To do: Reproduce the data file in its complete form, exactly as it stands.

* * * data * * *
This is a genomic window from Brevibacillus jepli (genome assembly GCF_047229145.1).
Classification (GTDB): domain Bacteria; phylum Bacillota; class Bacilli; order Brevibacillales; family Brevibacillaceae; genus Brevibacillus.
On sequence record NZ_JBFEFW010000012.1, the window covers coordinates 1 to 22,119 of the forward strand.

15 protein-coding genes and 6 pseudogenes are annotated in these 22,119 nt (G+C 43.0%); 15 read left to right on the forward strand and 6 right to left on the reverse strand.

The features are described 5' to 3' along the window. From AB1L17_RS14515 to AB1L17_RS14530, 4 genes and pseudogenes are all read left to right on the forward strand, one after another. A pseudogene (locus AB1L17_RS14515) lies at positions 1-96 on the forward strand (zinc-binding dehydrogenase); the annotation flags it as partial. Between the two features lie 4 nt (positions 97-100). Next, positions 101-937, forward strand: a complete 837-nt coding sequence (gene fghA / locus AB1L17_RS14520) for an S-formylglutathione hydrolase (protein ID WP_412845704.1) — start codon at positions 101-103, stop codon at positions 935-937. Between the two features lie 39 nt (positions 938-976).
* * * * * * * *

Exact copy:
This is a genomic window from Brevibacillus jepli (genome assembly GCF_047229145.1).
Classification (GTDB): domain Bacteria; phylum Bacillota; class Bacilli; order Brevibacillales; family Brevibacillaceae; genus Brevibacillus.
On sequence record NZ_JBFEFW010000012.1, the window covers coordinates 1 to 22,119 of the forward strand.

15 protein-coding genes and 6 pseudogenes are annotated in these 22,119 nt (G+C 43.0%); 15 read left to right on the forward strand and 6 right to left on the reverse strand.

The features are described 5' to 3' along the window. From AB1L17_RS14515 to AB1L17_RS14530, 4 genes and pseudogenes are all read left to right on the forward strand, one after another. A pseudogene (locus AB1L17_RS14515) lies at positions 1-96 on the forward strand (zinc-binding dehydrogenase); the annotation flags it as partial. Between the two features lie 4 nt (positions 97-100). Next, positions 101-937, forward strand: a complete 837-nt coding sequence (gene fghA / locus AB1L17_RS14520) for an S-formylglutathione hydrolase (protein ID WP_412845704.1) — start codon at positions 101-103, stop codon at positions 935-937. Between the two features lie 39 nt (positions 938-976).